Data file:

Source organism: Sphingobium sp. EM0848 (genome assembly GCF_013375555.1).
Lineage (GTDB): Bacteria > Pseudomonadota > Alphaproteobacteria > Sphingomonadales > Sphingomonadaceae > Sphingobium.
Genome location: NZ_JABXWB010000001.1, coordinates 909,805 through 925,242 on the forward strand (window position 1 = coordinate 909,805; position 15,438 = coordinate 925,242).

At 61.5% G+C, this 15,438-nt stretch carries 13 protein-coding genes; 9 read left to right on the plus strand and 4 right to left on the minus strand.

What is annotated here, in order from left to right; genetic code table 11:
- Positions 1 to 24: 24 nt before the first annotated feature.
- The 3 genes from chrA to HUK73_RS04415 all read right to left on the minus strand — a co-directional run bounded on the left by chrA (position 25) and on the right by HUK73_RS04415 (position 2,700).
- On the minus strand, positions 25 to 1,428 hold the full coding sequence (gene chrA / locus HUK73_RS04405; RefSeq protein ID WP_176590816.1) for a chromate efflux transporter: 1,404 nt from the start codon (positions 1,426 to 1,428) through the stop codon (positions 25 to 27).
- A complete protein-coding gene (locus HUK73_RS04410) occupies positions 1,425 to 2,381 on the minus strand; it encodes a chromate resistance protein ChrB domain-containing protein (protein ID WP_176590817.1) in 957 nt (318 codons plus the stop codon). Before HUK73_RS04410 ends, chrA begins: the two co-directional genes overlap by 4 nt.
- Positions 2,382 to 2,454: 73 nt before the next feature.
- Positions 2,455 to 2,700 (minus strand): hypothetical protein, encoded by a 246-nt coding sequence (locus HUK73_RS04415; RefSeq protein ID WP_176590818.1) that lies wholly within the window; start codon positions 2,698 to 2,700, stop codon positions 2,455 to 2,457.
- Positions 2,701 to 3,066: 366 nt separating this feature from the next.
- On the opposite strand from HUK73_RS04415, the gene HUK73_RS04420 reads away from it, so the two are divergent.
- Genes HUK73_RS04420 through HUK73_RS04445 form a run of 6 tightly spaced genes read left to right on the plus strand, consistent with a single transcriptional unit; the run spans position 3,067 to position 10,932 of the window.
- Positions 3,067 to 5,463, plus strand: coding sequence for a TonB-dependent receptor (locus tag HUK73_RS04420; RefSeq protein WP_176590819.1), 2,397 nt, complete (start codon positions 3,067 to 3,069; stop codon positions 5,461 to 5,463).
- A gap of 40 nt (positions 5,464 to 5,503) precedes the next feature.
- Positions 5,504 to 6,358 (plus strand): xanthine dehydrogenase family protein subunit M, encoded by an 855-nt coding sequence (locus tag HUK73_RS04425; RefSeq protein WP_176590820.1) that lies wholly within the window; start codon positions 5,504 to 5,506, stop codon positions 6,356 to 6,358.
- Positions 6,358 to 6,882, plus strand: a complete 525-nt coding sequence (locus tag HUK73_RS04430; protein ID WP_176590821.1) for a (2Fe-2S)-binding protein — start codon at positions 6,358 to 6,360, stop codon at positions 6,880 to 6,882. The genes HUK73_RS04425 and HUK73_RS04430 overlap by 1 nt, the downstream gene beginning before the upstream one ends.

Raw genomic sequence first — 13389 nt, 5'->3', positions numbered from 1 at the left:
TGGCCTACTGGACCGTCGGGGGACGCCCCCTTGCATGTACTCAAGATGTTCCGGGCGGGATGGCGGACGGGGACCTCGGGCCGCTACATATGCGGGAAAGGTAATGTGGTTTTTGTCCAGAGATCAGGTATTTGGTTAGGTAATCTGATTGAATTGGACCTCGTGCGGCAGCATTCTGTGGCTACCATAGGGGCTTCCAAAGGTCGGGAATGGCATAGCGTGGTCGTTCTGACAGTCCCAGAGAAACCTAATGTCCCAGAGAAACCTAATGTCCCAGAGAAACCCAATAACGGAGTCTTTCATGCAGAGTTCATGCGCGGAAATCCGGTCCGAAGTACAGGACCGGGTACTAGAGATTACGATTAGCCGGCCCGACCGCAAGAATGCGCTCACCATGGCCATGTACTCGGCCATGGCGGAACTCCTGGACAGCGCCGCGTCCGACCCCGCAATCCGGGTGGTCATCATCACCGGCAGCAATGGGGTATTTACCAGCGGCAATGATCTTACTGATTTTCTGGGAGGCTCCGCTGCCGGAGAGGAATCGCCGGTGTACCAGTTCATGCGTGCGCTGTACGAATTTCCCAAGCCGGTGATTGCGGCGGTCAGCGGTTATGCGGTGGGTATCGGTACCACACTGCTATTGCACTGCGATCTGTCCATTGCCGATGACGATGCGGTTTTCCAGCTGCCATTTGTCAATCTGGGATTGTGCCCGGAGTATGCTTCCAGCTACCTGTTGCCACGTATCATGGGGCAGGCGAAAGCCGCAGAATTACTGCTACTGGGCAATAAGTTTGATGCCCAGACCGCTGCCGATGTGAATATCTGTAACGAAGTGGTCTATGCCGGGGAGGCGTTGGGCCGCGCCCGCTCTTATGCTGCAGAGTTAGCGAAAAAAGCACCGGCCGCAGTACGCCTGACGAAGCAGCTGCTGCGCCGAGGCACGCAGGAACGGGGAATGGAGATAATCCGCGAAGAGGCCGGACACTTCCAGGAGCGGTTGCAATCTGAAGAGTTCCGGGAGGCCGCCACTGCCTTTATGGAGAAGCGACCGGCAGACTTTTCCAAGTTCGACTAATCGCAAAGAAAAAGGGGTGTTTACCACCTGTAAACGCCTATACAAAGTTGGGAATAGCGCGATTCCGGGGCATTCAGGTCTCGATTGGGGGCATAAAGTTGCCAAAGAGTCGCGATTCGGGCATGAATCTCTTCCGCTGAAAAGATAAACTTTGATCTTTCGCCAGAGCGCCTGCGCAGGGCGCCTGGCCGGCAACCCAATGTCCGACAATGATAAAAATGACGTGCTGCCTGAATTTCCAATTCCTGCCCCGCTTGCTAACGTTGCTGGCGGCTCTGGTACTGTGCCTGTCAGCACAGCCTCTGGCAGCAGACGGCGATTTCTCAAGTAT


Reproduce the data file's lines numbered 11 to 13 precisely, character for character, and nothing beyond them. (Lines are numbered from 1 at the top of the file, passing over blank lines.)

- Positions 2,455 to 2,700 (minus strand): hypothetical protein, encoded by a 246-nt coding sequence (locus HUK73_RS04415; RefSeq protein ID WP_176590818.1) that lies wholly within the window; start codon positions 2,698 to 2,700, stop codon positions 2,455 to 2,457.
- Positions 2,701 to 3,066: 366 nt separating this feature from the next.
- On the opposite strand from HUK73_RS04415, the gene HUK73_RS04420 reads away from it, so the two are divergent.